plexus in the liver contained preganglionic
parasympathetic fibers, the intrinsic ganglion cells and their processes as well as
the post ganglionic sympathetic fibers.
The terminal plexus in the liver parenchyma as shown in this investigation is
homologous with the Auerbach and Meissner plexuses in the alimentary canal and
with the cardiac and pulmonary plexuses.
The presence of terminal ganglia and
the abundance of nerve fibers in the liver
parenchyma may have a regulating effect
on the hepatic function. The sympathetic
fibers supplying the intra hepatic vessels
has been shown to have a constricting effect upon them. Carnot et al. ('30) reported
on the effects of vagus stimulation on intra
hepatic circulation. Wakim ('42) found
that parasympathetic stimulation did not
elicit any appreciable effect on the flow of
blood through the liver.
Concerning the nervous regulation of
biliary secretion, Hillyard ('30) failed to
observe any change in the output of bile
after carbohydrate, fat and protein meals
in normal and completely denervated
livers of dogs. Tanturi and Ivy ( ' 3 8 )
noticed a direct effect of vagus stimulation on the secretion of bile in the dog and
the monkey but not in the cat or the rabbit.
The latter investigators found that even
after 5 days from sectioning the vagus
nerve in the neck, stimulation of the peripheral end of the nerve had an excita-
tory secretory effect. Stimulation of the
central end of the divided nerve, while the
other vagus was intact resulted in increase
of biliary secretion. The various results
showed the direct and indirect effects of
vagus stimulation on bile production. The
close association between the hepatic cell
and the terminal nerve fibers and cells as
shown in this investigation may support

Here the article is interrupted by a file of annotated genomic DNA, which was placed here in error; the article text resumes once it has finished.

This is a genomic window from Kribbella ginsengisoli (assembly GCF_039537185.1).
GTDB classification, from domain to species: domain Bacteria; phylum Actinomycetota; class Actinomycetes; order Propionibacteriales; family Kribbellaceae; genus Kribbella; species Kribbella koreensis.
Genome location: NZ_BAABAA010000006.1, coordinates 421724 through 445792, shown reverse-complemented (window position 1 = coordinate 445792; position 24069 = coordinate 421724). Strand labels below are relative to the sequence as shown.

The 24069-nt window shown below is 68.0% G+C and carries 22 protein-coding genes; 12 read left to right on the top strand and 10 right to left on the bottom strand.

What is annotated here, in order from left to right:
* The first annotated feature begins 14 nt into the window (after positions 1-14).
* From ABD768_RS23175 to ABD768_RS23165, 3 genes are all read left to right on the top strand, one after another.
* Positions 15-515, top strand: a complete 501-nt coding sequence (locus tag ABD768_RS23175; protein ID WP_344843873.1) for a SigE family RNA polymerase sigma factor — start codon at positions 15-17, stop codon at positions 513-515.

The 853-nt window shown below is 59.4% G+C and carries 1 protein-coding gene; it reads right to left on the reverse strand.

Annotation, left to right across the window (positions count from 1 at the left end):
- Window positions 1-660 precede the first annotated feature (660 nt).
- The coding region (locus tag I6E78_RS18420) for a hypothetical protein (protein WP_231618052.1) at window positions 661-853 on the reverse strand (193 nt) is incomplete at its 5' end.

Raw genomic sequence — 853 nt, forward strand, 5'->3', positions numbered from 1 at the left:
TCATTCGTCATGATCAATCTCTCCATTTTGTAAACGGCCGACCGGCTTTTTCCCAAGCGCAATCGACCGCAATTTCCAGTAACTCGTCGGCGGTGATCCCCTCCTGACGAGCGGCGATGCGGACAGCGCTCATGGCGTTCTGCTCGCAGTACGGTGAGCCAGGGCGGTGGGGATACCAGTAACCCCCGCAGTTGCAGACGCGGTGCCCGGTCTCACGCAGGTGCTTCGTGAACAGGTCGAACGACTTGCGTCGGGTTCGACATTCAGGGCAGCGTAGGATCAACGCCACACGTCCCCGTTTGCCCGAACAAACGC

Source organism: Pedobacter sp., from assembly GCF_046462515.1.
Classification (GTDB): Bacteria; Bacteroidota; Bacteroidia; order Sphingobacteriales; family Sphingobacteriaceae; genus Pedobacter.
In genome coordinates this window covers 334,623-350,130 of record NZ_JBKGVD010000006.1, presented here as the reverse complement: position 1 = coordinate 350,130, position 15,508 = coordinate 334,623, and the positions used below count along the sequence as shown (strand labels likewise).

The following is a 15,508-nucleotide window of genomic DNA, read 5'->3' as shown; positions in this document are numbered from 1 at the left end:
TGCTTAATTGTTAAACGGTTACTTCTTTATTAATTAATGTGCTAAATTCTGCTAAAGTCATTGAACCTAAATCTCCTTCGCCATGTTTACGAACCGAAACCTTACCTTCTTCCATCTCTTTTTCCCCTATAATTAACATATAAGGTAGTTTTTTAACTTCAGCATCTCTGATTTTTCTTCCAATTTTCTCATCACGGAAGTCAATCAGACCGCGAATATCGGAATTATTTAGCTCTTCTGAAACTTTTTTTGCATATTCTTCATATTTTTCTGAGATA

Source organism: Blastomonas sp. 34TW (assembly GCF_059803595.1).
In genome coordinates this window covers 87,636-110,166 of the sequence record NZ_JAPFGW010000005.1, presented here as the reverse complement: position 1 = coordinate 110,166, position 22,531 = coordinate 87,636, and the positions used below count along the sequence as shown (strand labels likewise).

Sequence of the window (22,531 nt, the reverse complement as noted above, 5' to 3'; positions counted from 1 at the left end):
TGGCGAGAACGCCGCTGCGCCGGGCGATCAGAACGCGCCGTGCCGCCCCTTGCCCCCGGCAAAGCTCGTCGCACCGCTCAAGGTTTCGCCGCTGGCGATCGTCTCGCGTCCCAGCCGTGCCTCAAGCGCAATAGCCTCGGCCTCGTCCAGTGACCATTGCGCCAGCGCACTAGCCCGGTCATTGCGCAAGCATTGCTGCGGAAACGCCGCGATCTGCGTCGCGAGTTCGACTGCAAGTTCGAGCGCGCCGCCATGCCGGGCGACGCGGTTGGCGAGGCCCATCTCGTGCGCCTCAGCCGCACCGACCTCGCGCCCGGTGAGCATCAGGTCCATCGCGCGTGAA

the possibility of a nervous regulation of
the functional activity of the liver.
The parenchyma of the liver of the rat,
mouse, guinea pig, rabbit and dog was
found to be richly supplied with nerve fibers. Terminal parasympathetic ganglia
were found and they varied greatly in their
size, shape and number of constituent
cells. The neurons were either rounded or
triangular in shape and were usually multipolar. Their dendrites and post ganglionic
fibers interlaced together forming a terminal plexus in the liver parenchyma.
Alexander, W. F. 1940 The innervation of the
biliary system. J. Comp. Neur., 72: 357-370.
Carnot, P., R. Gayet and F. Merklen 1930 Exploration graphique des modification de la
pression veineuse porte likes a des excitations
vaso constrictives. C. R. SOC.Biol., 104: 12601266.
Hillyard, L. V. 1931 The effect of denervation
of the liver on secretion of bile. Amer. J.
Physiol., 98: 612-614.
Mitchell, G . A. 1953 Anatomy of the Autonomic nervous system. E. & s. Livingstone Ltd.
Tanturi, C. A. and A. C. Ivy 1938 A study of
the effects of vascular changes in the liver and
the excitation of its nerve supply on the formation of bile. Amer. J. Physiol., 121: 61-74.
Wakim, K. G. 1942 Effect of stimulation of
autonomic nerves on intra heDatic circulation
of blood i n intact animals. Proc. SOC. Exp.
Biol., 49: 307-311.
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fiber, parenchymal, nerve, intrinsic, live